'Great labels don’t just produce artists; they produce whole scenes. They make sense of the chaos, bring together disparate acts and sounds, find those common traits and turn it all into a coherent whole' - I remember that great quote from PR-man and general ‘biz’ type guy John Power a few years back. He was talking about how record labels were still very relevant in the internet age, and that they still very definitely had a place in the industry, despite the numerous tools at hand these days to do it yourself.
It’s always stuck with me, that quote, and I always bring it up whenever I happen to stumble on labels I like very much, so needless to say it was the first thing that popped into my head when I came across Lost Tribe Sound, the label behind the absolutely stunning Settlers by Danish acoustic guitarist Western Skies Motel. They’re a label that continually finds albums and artists that don’t necessarily fit one genre - the skewed Sixties instrumental chamber pop of William Ryan Fritch, for example, sits equally next to the sun drenched melancolic electronica of Mute Forest, however they all share a common atmosphere- a sonic landscape blurred and burnt, a sort of desert fried Americana.
Settlers is one of those beautifully cinematic records - evocative and rich, it kinda gets under your skin until you just go with it. It’s an album you take in as a whole, which for a solo acoustic guitarist, is quite a tricky thing to pull off. Luckily for WSM (real name René Gonzalez Schelbeck), he’s mastered the art of understatement - there’s not a pluck that’s out of place here, and he knows evidently well when to hold back, and when to fully engage your heartstrings for maximum effect.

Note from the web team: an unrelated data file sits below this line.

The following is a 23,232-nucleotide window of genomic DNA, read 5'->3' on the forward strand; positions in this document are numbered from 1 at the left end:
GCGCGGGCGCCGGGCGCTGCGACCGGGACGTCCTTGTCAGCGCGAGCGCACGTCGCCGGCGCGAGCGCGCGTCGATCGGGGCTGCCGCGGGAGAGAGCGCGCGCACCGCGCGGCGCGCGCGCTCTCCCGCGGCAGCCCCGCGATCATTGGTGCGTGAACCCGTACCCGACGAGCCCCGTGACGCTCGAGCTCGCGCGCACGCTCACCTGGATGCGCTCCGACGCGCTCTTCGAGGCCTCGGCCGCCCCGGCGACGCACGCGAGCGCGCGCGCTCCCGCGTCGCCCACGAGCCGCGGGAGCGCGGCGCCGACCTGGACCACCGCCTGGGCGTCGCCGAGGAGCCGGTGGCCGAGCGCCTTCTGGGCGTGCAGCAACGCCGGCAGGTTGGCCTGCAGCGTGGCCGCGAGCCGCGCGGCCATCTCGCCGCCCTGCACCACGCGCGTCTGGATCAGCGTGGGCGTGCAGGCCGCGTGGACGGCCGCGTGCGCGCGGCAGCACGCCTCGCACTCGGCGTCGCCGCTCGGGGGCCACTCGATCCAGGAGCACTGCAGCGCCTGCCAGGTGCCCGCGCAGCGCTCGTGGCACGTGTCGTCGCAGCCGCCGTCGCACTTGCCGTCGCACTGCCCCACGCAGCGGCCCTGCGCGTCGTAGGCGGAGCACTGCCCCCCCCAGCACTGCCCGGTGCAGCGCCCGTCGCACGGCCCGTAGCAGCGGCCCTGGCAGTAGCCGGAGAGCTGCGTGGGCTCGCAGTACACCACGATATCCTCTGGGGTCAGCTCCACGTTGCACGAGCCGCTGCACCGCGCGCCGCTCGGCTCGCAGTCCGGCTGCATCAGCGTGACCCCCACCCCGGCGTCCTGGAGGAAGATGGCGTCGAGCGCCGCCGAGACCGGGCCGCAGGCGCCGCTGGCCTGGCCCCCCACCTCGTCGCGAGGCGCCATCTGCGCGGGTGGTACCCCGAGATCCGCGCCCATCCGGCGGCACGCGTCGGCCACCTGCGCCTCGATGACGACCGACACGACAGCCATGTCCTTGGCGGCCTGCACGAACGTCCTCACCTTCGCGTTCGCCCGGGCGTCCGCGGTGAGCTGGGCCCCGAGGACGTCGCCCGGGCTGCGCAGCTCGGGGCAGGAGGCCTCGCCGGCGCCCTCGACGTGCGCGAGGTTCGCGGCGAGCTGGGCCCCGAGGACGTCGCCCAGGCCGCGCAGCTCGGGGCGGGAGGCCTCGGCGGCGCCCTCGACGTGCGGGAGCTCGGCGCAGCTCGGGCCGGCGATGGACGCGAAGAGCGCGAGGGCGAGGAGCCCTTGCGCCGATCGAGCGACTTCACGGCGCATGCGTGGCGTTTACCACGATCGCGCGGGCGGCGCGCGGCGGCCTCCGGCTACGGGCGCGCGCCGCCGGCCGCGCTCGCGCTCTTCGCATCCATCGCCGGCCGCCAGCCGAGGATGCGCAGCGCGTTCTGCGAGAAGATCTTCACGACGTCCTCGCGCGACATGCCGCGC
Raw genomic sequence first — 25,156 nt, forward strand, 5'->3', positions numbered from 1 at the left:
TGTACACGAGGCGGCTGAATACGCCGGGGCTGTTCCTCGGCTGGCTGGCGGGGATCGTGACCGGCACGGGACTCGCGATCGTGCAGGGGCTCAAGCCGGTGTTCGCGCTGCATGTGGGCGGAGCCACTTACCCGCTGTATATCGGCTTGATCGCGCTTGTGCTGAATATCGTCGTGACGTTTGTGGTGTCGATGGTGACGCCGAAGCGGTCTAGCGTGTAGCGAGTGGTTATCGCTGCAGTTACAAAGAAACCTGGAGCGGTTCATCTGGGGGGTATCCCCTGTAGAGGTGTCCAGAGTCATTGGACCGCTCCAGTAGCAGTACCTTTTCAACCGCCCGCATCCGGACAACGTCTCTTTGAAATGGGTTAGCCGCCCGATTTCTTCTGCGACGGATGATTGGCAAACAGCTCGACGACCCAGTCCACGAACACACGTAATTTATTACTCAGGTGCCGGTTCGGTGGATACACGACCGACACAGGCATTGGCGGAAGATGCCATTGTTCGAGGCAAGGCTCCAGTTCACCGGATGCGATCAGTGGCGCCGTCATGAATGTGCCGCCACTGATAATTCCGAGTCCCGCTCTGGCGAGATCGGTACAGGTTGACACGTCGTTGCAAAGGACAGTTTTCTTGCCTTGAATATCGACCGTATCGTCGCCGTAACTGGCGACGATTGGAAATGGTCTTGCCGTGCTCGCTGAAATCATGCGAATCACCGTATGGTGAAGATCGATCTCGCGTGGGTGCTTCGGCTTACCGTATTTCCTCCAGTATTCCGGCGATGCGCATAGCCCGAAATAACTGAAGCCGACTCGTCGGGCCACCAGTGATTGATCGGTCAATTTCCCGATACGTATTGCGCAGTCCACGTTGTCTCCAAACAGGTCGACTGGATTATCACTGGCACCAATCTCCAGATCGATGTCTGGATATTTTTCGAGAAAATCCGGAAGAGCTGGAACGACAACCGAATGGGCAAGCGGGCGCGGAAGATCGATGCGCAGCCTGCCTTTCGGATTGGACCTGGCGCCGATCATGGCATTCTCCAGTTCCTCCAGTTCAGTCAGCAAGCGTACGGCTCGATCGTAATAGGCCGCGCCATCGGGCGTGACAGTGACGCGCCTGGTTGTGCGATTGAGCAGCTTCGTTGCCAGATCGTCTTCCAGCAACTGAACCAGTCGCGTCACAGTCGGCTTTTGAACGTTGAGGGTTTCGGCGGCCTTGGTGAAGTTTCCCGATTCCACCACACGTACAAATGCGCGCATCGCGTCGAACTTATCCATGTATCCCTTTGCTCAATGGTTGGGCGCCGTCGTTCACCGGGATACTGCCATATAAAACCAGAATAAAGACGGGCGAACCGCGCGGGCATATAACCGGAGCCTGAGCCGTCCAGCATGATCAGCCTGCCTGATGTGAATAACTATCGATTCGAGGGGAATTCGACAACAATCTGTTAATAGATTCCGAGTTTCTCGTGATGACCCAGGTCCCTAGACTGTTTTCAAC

Gentle wafts of piano, washes of bowed strings and and an oozing pump organ all permeate the record’s ten tracks, supporting the extraordinary playing which remains front and centre. This is not a tedious exercise in guitar histrionics either - he’s no Steve Vai, but that’s just fine. The heartbreaking ‘Garden’, for example, could easily sit on a Peter (or Heather for that matter) Broderick record, whereas the hazy, ambient swells of ‘Whelm’ could easily be taken from one of those early Sigur Rós albums. There’s even room for ‘Whirl’, which recalls his almost namesake, Jose Gonzales, at his restrained best.
It’s amazing how he manages to do so much with so little, and there are parallels with the ways people like Nils Frahm or Ludovico Einaudi resonate emotionally with nothing more than a few subdued piano notes. Much like those two, there are no overblown string sections, or much studio trickery here - just a handful of instruments washing over each other to conjure up an environment punctuated with lonely desert highways, and empty wooden shacks. I’m not sure if Schelbeck has seen No Country For Old Men, but I’m pretty sure if you hooked this album up and let it play underneath, it’d sync up Floyd/ Wizard of Oz style.
The tender chord changes and wistful minor keys even put it in post-rock territory. Or at least, this is what a lot of post-rock bands should’ve done instead of plough on through their delay pedals and Explosions in the Sky-esque thrashy climaxes. Instead of all that, we get something like ‘After A Storm’ to close Settlers, with its solitary accordion throb and lilting guitar refrain, creeping towards a slow motion crescendo before quietly exiting.
It’s hard to write a review for a record like this, as there are no standout moments, no fun lyrical highlights, or particularly hummable melodies, but it’s a record you need to just sit down and take in. Settlers creates a little sonic world, and operates in there to keep things moving, without ever getting tiresome or boring. There’s a lot in here to explore, and you’d be well advised to do so.
9Gavin Miller's Score